In 2017, the Mayor of London commissioned an air quality audit of 50 primary schools across the capital. St Paul’s CE Primary School was found to be the second most polluted in the city. It sits next to the Hammersmith Flyover and Hammersmith Bridge Road, with pupils exposed to high levels of noise pollution and fumes from 100,000 vehicles every day. Now, after a campaign spearheaded by the school, and a project with Trees for Cities, it is home to an urban woodland, providing a greener, healthier shelter for pupils to learn and play in.
Claire Fletcher, headteacher at St Paul’s, tells the story of how the grounds went from grey to green:
Named as the second most polluted school in London by a national newspaper, our school welcomed the chance to be part of the London Mayor’s air quality audit. Soon after, we began to take on the task of ‘greening’ our large but very grey site to improve air quality for pupils, teachers and the local community.
Our campaign, Grey Goes Green, was born. Wanting to educate pupils and their parents, we held air quality workshops with representatives from the local authority. Inspired by what they had learned, our pupils were determined to spread the word and bring about change. The youngest children walked the local streets carrying banners and placards emblazoned with #greengoesgrey to make the need for greener, healthier grounds clear. Others created a huge drawing on the tarmac of the flowers, plants and wildlife they wished to see in the playground of their dreams. Some wrote letters directly to the Mayor of London, telling him what they envisioned for the future health of their playground, and school family.
We had 125m² of space and plenty of imagination so picturing an urban woodland at the bottom of our bleak and barren playground was easy
All the while, we were thinking hard about what a greener version of our playground could look like. We had 125m² of space, and plenty of imagination, so picturing an urban woodland at the bottom of our bleak and barren playground was easy to do. The vision in our minds was something that would serve as a barrier to pollutants from the many thousands of vehicles that pass through the neighbouring Hammersmith Flyover; attract wildlife and provide a enhanced space for pupils to learn and play in.
The next step was to make our dreams a reality. Applying for the Mayor’s Greener Spaces funding, we were thrilled to be awarded £16.5k. Within weeks, we had forged a partnership with the charity, Trees for Cities, and were discussing plans which far outshone our initial hopes and dreams for the space we wanted to improve! Trees for Cities engaged with a number of organisations to gather more funds for trees, the structural build of the woodland and more plants. Meanwhile, we shared our plans with the Local Authority, London Diocesan Board for Schools and Friends of St Paul’s, looking for any funding partnerships in anticipation of the project expanding. Soon, the project became more complex, sophisticated and imaginative than we had ever thought.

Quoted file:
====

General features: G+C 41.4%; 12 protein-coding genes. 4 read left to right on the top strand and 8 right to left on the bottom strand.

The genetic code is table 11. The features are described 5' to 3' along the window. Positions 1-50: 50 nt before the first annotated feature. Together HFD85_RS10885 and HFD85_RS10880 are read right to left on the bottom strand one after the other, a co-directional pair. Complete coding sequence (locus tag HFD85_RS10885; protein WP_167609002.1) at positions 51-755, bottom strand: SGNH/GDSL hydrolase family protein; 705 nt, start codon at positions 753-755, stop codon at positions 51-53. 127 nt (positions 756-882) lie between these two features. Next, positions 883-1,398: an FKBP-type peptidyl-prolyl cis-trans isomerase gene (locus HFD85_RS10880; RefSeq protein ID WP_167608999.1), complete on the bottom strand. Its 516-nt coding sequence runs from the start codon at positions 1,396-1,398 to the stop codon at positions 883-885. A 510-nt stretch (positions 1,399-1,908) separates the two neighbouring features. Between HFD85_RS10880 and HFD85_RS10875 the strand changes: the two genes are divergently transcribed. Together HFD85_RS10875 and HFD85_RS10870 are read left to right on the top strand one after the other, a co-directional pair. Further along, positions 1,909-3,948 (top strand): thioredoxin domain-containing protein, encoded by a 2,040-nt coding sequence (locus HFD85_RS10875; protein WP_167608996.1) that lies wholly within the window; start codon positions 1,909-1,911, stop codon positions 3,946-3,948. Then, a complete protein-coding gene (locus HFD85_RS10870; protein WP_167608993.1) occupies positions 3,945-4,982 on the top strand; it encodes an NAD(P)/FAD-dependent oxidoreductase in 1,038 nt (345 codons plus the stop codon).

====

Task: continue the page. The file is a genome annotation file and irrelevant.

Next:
If you pay for the magazine you should always take it. Vendors are working for a hand up, not a handout.
We always hoped to introduce trees flowers and shrubs to our playground, attract birds, insects and future growth. We wanted to empower our pupils to discover more about the power of green space in our capital and create a haven that would also educate their parents and the Hammersmith community about actions to mitigate air pollution for our health, and that of our environment. Trees for Cities listened carefully, drawing up plans for the space and engaging pupils along the way. With a combination of workshops and educational sessions, we saw our vision for our playground develop, and start to unfold before our eyes as we went about school life as normal. As the building and planting progressed, our pupils imagined themselves in the new woodland, picturing the first thing they’d do in it. Stan in year 3 said: “The very first thing I’ll do in the woodland is sit under a tree with a book, and pretend I’m in a forest.”
Our “Grey Goes Green” woodland opened after pupils returned from the Easter holidays, and it far surpasses our initials hopes for the space.
Filled with greenery seating, platforms for performance, meandering walkways and nooks for wildlife, we finally have a renewed greener space which will help to reduce poor air quality, demonstrate the vital link between green spaces and learning, and serve as a sanctuary from the noise and bustle of the city. And as its plants, shrubs and trees grow, the woodland will grow in its value to us. This is a living example of how green spaces can make a school and a city healthier, better versions of themselves.